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Adnan Subzwari

It’s time to bring party politics into municipal governance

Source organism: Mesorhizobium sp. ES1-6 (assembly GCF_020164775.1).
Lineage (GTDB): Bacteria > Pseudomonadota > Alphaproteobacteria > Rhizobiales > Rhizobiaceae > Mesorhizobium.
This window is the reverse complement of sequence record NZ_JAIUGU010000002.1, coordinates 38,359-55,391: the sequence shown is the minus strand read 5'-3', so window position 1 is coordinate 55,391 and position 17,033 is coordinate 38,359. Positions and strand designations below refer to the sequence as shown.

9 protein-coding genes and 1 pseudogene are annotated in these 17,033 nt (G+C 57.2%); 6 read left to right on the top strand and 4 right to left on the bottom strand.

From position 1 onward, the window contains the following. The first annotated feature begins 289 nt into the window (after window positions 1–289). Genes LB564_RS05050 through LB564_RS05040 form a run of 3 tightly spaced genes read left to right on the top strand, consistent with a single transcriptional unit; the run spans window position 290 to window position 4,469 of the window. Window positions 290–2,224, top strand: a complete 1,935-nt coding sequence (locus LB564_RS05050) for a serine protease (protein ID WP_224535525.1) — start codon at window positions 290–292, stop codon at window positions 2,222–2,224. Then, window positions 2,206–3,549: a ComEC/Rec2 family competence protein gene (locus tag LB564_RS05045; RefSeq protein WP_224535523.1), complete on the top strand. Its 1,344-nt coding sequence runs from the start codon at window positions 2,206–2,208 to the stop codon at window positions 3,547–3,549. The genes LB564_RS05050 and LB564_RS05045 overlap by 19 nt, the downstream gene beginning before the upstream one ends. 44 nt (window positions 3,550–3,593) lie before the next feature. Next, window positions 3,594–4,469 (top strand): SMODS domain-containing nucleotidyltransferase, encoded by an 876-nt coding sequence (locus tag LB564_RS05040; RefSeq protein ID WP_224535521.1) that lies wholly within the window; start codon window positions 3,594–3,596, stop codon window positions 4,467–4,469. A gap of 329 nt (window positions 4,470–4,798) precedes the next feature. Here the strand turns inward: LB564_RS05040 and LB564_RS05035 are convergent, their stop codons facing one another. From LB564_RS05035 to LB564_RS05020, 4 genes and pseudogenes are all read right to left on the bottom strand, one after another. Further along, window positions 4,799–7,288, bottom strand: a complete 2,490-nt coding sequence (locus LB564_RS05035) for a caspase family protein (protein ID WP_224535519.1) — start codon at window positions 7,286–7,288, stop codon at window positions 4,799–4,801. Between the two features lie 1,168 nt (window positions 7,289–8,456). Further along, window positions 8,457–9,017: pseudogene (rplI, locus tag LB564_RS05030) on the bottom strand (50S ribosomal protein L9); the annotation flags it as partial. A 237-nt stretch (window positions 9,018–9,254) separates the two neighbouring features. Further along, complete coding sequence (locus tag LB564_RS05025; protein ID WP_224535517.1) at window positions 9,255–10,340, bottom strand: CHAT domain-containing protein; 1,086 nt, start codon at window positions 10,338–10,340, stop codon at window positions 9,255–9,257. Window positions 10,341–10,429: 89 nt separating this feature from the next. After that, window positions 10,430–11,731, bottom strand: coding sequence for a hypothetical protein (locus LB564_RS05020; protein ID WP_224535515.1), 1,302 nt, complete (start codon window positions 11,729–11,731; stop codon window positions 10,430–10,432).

For the past six months, Toronto has been captivated by the foibles of its bumbling mayor, who seems to be stumbling from one scandal to the next. The revelations that Mayor Rob Ford has indeed smoked crack cocaine and his refusal to resign is without doubt a deeply embarrassing episode for the city. But while the Mayor’s actions have received the bulk of the media’s attention in this saga, it is worth noting that Toronto City Hall has been an incredibly dysfunctional place for quite some time now. Anyone remember the garbage bag fiasco where council voted to remove the levy on plastic bags and then immediately voted to ban those bags altogether? Or what about the garbage collectors strike that lasted for months? And it’s not just Toronto that has been victim to completely inept municipal governance. Similar dysfunctionality has plagued other city councils as well, from Montreal to Mississauga. It is high time that we had a debate on reforming our municipal governments. The problems with city councils are plenty. We have a few dozen independent minded councillors with all kinds of weird and crazy ideas, constantly throwing the wrench in the decision-making process. It is why Toronto has for more than five years been unable to agree on a simple transportation expansion for Scarborough. Then we have the absurdity of fixed elections. Essentially, we are given one chance in every four years to elect people to municipal office. And then, they are free to do whatever they want until the next election. Don’t like what they’re doing? Too bad: wait for the next election. There is absolutely no recourse to throw the bad apples out. And finally, we have a directly elected mayor with little executive power. Sorry, but what’s the point of a directly elected mayor if he or… Read More